Your story’s “hook” is its trademark selling point that makes a reader want to pull your book off the shelves and take it home and love it forever. It makes a promise to the reader that they’re in for a very special experience.
For example, your story’s hook might be that your protagonist finds himself stranded on a struggling lifeboat with a ferocious man-eating tiger (this would be The Life of Pi, by Yann Martel). Or, maybe your protagonist decides to open a decadent, sensual chocolate shop in the middle of a conservative, religious French village (Chocolat, by Joanne Harris).
Compare these to something like “Two people meet at a party and fall in love.” It doesn’t make your story stand out from the crowd, nor does it challenge you creatively. However, “Two people meet while being held hostage during a robbery and fall in love” might give you a bit more to work with.
2. A strong voice
Often what draws us into a compelling story is the writer’s strong, confident narrative voice. Think about writers like Ernest Hemingway, Jane Austen, Raymond Chandler, Douglas Adams, or Angela Carter; they all have distinctive styles that characterize their work.
Right from the opening lines, the reader should get a sense of this narrative voice. It should make them feel like they’re in the presence of a confident, engaging storyteller, and want to read on.
3. A good beginning
While some good stories may take a while to find their rhythm, you can’t count on a reader (or a publisher, or a literary agent) to offer up their patience and attention for nothing. The most successful stories hook their readers from the very first page. This is why agents will often say that the opening pages are the most important part of any manuscript.
To hold a reader’s attention immediately, try opening your story in medias res (or in the midst of the action), rather than opening with a lot of preamblatory exposition.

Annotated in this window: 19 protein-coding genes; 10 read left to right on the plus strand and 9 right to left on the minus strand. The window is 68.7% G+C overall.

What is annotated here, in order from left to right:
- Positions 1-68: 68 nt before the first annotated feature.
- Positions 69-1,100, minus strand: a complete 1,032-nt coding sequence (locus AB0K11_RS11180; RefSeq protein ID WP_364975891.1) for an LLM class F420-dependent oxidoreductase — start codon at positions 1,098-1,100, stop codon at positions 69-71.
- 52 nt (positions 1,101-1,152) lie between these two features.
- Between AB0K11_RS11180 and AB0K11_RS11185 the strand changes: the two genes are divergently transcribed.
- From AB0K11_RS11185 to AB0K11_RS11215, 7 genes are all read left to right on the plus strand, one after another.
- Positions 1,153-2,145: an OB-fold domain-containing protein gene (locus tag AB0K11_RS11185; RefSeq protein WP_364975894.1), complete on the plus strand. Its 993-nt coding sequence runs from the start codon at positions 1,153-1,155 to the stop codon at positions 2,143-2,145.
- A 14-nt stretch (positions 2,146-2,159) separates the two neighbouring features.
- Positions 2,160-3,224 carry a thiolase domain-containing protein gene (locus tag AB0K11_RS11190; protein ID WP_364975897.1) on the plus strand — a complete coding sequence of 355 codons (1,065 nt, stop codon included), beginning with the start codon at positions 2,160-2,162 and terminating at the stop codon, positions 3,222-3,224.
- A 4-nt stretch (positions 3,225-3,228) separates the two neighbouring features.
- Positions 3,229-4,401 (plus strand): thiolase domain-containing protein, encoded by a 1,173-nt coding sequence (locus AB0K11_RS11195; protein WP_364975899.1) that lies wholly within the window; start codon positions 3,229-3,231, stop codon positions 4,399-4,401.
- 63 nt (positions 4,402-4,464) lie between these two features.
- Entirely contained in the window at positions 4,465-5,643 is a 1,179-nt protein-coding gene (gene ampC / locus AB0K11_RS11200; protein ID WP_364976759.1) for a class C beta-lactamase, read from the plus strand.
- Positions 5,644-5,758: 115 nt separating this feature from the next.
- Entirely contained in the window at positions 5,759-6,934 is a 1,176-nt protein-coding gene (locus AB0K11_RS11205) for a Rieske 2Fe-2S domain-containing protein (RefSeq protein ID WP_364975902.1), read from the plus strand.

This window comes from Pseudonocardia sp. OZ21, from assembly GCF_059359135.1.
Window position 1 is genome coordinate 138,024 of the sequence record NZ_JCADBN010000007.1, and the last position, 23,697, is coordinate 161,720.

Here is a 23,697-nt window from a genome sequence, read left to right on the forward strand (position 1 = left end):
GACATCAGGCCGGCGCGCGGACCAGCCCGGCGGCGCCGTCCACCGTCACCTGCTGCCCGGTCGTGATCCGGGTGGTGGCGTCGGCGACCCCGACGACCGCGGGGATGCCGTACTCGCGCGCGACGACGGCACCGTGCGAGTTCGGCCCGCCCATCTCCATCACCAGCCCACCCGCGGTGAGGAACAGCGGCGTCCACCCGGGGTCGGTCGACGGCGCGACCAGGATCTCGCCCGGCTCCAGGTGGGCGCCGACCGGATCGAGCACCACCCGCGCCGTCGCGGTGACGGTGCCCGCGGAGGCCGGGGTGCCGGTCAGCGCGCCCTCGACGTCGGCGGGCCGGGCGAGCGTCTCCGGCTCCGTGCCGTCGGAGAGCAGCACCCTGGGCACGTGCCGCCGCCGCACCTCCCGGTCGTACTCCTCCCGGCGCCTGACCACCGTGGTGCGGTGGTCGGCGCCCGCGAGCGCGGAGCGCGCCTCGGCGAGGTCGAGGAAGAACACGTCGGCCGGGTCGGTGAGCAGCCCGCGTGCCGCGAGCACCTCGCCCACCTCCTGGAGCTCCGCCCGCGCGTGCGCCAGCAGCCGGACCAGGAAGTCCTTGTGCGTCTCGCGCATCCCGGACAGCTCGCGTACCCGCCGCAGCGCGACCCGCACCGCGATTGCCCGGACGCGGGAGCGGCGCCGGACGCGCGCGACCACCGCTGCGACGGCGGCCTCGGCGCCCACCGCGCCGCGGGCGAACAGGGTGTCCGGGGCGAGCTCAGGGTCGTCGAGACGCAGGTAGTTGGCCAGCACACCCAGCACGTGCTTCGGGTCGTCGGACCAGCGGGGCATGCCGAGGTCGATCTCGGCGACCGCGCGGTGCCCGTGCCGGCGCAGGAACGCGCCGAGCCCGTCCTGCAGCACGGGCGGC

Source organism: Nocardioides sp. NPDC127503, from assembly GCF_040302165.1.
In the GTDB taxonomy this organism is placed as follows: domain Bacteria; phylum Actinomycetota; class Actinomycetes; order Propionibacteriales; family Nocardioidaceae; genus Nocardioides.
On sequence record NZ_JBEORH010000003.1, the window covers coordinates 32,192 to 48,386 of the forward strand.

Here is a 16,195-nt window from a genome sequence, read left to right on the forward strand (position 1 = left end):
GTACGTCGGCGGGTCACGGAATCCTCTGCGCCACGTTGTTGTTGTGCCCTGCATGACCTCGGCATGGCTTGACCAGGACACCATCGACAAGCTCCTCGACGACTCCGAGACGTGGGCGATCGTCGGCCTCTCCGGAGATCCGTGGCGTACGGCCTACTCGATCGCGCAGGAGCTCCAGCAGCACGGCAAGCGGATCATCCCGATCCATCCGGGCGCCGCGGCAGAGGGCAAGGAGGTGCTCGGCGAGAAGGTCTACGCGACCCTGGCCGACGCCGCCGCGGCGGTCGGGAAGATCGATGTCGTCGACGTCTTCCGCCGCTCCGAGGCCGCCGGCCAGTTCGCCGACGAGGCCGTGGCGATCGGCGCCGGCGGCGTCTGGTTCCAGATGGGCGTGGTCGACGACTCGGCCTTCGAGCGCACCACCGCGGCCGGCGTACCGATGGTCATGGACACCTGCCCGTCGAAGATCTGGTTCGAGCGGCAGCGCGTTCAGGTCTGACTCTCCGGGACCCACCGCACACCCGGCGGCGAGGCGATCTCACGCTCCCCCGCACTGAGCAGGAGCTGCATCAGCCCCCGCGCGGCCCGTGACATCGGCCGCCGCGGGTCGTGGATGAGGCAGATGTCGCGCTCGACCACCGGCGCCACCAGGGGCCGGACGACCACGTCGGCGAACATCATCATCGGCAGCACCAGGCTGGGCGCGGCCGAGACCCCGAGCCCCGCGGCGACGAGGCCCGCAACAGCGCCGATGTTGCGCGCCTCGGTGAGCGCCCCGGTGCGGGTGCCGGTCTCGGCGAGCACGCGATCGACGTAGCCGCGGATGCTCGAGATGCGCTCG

4. Memorable characters
Writing a compelling story is inextricably linked to engaging character development. The main characters should feel lifelike to the reader, and they should have strengths and weaknesses that we recognize as being innately human—even if your characters aren’t human in the narrowest sense of the word.
Character development is particularly important in a longer work like a novel, especially if the novel covers a substantial amount of time. The protagonist should face unprecedented conflict, learn something new about the world along their journey, and ultimately emerge the better for it (or worse, if your story is a tragedy).
Don’t neglect your secondary or tertiary characters, either. This space is endlessly useful for creating characters that really hook readers’ attention. If you consider large ensemble storylines like the Harry Potter series or Buffy the Vampire Slayer, the most interesting, memorable characters are often the ones hanging out along the sidelines and making a statement in their own ways.
5. A vivid setting
A powerful, well-developed setting is what really brings a good story to life. Even a bad story can be made palatable if the setting is awesome enough. Often what draws readers to a new book is the promise of living in a thrilling, beautiful, treacherous world.
Think ancient, magical libraries, the gritty urbanism of Raymond Chandler and Dashiell Hammett, the cottagecore countryside of English cozy mysteries, the dark majesty of Mirkwood Forest, the glitter and sensuality of a circus tent, or the brine and sea spray of a swashbuckling adventure.